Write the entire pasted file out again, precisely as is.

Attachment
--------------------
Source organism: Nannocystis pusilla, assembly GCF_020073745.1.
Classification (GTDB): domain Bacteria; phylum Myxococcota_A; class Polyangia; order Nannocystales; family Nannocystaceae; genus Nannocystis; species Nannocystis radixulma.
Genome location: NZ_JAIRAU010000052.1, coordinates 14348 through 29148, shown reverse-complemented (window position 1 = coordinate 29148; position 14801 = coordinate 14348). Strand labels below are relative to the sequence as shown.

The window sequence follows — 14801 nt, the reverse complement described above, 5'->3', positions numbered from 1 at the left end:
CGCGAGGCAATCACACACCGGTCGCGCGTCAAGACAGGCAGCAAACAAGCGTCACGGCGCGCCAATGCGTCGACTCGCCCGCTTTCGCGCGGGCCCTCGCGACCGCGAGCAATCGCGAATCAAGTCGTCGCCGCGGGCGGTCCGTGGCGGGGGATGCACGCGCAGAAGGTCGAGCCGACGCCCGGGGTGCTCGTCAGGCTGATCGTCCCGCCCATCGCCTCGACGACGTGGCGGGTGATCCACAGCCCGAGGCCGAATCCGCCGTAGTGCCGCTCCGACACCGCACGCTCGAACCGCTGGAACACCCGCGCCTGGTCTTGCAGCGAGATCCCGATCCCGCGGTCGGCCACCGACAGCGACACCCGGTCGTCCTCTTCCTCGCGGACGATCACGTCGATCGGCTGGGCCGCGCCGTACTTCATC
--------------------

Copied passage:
Source organism: Nannocystis pusilla, assembly GCF_020073745.1.
Classification (GTDB): domain Bacteria; phylum Myxococcota_A; class Polyangia; order Nannocystales; family Nannocystaceae; genus Nannocystis; species Nannocystis radixulma.
Genome location: NZ_JAIRAU010000052.1, coordinates 14348 through 29148, shown reverse-complemented (window position 1 = coordinate 29148; position 14801 = coordinate 14348). Strand labels below are relative to the sequence as shown.

The window sequence follows — 14801 nt, the reverse complement described above, 5'->3', positions numbered from 1 at the left end:
CGCGAGGCAATCACACACCGGTCGCGCGTCAAGACAGGCAGCAAACAAGCGTCACGGCGCGCCAATGCGTCGACTCGCCCGCTTTCGCGCGGGCCCTCGCGACCGCGAGCAATCGCGAATCAAGTCGTCGCCGCGGGCGGTCCGTGGCGGGGGATGCACGCGCAGAAGGTCGAGCCGACGCCCGGGGTGCTCGTCAGGCTGATCGTCCCGCCCATCGCCTCGACGACGTGGCGGGTGATCCACAGCCCGAGGCCGAATCCGCCGTAGTGCCGCTCCGACACCGCACGCTCGAACCGCTGGAACACCCGCGCCTGGTCTTGCAGCGAGATCCCGATCCCGCGGTCGGCCACCGACAGCGACACCCGGTCGTCCTCTTCCTCGCGGACGATCACGTCGATCGGCTGGGCCGCGCCGTACTTCATC